Get Rid of Backyard Mosquitoes Naturally

After all that time you spend mowing the lawn, weeding the garden and setting up the perfect patio, the last thing you want is for your efforts to go to waste because no one wants to sit outside as mosquito bait. Dealing with annoying buzzing right by your ears, painful bites and itchy welts is no way to spend an evening. Then again, you probably don't want to spray chemicals in your backyard where your kids and pets play, or douse yourself with heavy-duty DEET. Instead, try these natural solutions to keep mosquitoes at bay and enjoy your nights spent outside.

Stock up on lavender
Lavender and lavender essential oil are must-haves this summer. While humans think it smells great, mosquitoes absolutely hate it. Plant some in your garden for a fragrant, pretty addition that'll do its bug-repelling duty without you having to fuss over it. Natural Living Ideas also recommended putting a few drops of lavender oil on ribbons and tying them near the entrances of your home so mosquitoes don't end up inside. The source also recommended making your own bug repellant by mixing a few drops of the essential oil in with your body lotion, coconut oil or olive oil. You'll have soft, clean-smelling skin and no mosquito bites!

Bring out a fan
Disturbances in the air make it tougher for mosquitoes to navigate, which is why you're much less likely to see any on windy nights. If there's no wind to be had when you're outside, fix the problem by bringing a fan out to your sitting area. You'll be keeping cool on those hot nights and marveling at how few mosquitoes are around to bother you.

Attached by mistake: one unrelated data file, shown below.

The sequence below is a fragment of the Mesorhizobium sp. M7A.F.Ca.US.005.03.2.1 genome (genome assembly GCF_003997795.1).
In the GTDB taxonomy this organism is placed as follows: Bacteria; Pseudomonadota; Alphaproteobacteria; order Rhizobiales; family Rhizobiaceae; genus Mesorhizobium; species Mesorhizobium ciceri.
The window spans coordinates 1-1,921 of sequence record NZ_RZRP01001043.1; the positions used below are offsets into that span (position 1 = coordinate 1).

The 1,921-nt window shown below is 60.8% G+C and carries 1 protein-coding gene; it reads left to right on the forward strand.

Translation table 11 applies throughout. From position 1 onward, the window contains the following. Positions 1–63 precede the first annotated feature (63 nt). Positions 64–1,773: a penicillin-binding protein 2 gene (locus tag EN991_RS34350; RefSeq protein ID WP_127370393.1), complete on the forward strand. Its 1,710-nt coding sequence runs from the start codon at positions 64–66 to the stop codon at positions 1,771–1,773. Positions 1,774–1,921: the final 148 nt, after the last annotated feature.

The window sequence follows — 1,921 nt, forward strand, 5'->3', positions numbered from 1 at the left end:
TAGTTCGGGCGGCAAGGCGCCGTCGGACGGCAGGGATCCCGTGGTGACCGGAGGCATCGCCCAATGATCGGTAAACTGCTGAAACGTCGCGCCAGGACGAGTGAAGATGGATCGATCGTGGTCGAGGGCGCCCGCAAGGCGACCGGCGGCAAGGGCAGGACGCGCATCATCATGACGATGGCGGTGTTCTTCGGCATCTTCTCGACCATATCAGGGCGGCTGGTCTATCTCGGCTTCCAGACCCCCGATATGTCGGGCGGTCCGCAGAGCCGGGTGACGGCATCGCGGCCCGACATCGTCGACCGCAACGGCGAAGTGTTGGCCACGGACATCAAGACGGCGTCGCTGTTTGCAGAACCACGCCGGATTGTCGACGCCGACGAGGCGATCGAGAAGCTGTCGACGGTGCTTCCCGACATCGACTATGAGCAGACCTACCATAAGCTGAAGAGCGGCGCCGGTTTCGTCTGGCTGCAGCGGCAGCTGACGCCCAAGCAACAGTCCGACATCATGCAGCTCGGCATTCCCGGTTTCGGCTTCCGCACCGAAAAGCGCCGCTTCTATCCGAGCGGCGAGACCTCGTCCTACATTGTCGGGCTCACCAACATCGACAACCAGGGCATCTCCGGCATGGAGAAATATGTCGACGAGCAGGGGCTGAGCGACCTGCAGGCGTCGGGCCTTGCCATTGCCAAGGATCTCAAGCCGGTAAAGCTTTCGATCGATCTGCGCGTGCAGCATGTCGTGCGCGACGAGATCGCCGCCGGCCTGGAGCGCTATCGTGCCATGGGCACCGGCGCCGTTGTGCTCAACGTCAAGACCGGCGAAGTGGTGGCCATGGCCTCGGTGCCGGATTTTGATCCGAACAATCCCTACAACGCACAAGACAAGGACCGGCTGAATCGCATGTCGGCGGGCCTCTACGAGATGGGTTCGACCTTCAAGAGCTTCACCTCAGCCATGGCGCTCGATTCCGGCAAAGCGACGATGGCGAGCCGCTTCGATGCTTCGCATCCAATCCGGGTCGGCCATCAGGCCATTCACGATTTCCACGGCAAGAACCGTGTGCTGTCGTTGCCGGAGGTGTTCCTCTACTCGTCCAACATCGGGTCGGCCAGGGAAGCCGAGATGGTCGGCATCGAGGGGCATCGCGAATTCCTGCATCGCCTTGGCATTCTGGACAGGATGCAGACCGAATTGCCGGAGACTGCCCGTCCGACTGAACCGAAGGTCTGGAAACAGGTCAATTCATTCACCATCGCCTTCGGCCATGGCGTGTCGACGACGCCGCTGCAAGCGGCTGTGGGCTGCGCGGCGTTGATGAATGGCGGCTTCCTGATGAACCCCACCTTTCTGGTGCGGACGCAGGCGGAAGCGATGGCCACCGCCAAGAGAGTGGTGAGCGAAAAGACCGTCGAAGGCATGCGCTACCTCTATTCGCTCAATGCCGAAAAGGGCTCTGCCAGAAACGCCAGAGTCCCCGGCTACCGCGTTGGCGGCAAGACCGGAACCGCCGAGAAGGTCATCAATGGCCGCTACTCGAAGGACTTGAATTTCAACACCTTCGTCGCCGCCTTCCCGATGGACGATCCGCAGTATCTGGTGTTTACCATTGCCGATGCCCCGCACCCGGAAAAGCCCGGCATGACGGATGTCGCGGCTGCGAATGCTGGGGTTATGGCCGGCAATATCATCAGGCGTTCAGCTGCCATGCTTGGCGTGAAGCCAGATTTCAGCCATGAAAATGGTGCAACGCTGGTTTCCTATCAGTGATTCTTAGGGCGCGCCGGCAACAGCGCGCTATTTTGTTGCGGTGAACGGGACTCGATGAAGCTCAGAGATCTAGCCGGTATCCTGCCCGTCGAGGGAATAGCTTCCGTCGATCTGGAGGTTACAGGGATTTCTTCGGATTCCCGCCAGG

Cut down on standing water
Mosquitoes breed in stagnant, shallow water, which can unfortunately collect in all kinds of places around your yard. Start out by getting rid of obvious breeding ground areas, like bird baths, buckets or pots. Then, once a week, ABC's KVUE recommended searching your property for smaller things like bottles, lids, plastic bags and cups, which can collect water if they're left outside. Getting rid of these potential breeding grounds will cut down on the mosquito population.

Use citronella
Citronella oil, which comes from a species of lemongrass, is a proven insect repellant that works by covering up the CO2 that humans exhale, according to Gizmodo. The CO2 is what makes mosquitoes attracted to us, so if they can't sense it, they'll be less likely to find us. Burn citronella candles or tiki torches, or use mosquito coils placed strategically throughout your yard.

Install bug lights
Gizmodo also suggested installing bug lights in your backyard. According to the source, these bulbs are opaque yellow and make your light sources invisible to bugs. This will cut down on the number of bugs swarming around your lights, since insects only tend to see shorter wavelengths of light from ultraviolet to blue. It might affect the ambiance of your yard a bit, but not having bugs flying around will probably make up for it.

Add garlic and rosemary to your barbecued meals
Natural Living Ideas noted that throwing a few sprigs of rosemary on the coals of your grill will not only add flavor to your foods, but the scent it gives off will repel mosquitoes. Garlic is also an effective mosquito repeller, since the oil they hate releases out of your pores after you eat it and acts as a barrier. You might not smell very appealing to humans, either, but having no bug bites might be worth it.